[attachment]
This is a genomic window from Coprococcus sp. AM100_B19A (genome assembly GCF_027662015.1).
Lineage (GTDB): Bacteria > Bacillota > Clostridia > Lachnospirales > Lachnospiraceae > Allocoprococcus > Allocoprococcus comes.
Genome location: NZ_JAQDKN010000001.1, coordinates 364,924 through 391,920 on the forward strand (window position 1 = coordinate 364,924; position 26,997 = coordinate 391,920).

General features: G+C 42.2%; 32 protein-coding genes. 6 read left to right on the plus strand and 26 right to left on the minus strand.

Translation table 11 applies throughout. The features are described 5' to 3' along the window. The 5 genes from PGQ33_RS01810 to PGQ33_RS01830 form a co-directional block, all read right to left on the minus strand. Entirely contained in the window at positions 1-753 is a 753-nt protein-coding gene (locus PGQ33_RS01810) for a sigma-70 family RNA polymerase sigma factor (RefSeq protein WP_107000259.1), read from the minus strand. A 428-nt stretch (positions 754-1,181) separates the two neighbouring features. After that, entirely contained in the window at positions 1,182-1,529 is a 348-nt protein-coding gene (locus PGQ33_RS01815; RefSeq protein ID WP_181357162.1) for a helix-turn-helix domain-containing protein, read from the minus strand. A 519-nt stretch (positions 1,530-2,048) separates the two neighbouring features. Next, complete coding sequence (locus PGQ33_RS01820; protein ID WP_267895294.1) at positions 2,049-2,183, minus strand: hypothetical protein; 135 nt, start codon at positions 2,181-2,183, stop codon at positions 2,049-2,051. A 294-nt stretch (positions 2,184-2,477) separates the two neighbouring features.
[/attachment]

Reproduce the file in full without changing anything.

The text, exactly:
This is a genomic window from Coprococcus sp. AM100_B19A (genome assembly GCF_027662015.1).
Lineage (GTDB): Bacteria > Bacillota > Clostridia > Lachnospirales > Lachnospiraceae > Allocoprococcus > Allocoprococcus comes.
Genome location: NZ_JAQDKN010000001.1, coordinates 364,924 through 391,920 on the forward strand (window position 1 = coordinate 364,924; position 26,997 = coordinate 391,920).

General features: G+C 42.2%; 32 protein-coding genes. 6 read left to right on the plus strand and 26 right to left on the minus strand.

Translation table 11 applies throughout. The features are described 5' to 3' along the window. The 5 genes from PGQ33_RS01810 to PGQ33_RS01830 form a co-directional block, all read right to left on the minus strand. Entirely contained in the window at positions 1-753 is a 753-nt protein-coding gene (locus PGQ33_RS01810) for a sigma-70 family RNA polymerase sigma factor (RefSeq protein WP_107000259.1), read from the minus strand. A 428-nt stretch (positions 754-1,181) separates the two neighbouring features. After that, entirely contained in the window at positions 1,182-1,529 is a 348-nt protein-coding gene (locus PGQ33_RS01815; RefSeq protein ID WP_181357162.1) for a helix-turn-helix domain-containing protein, read from the minus strand. A 519-nt stretch (positions 1,530-2,048) separates the two neighbouring features. Next, complete coding sequence (locus PGQ33_RS01820; protein ID WP_267895294.1) at positions 2,049-2,183, minus strand: hypothetical protein; 135 nt, start codon at positions 2,181-2,183, stop codon at positions 2,049-2,051. A 294-nt stretch (positions 2,184-2,477) separates the two neighbouring features.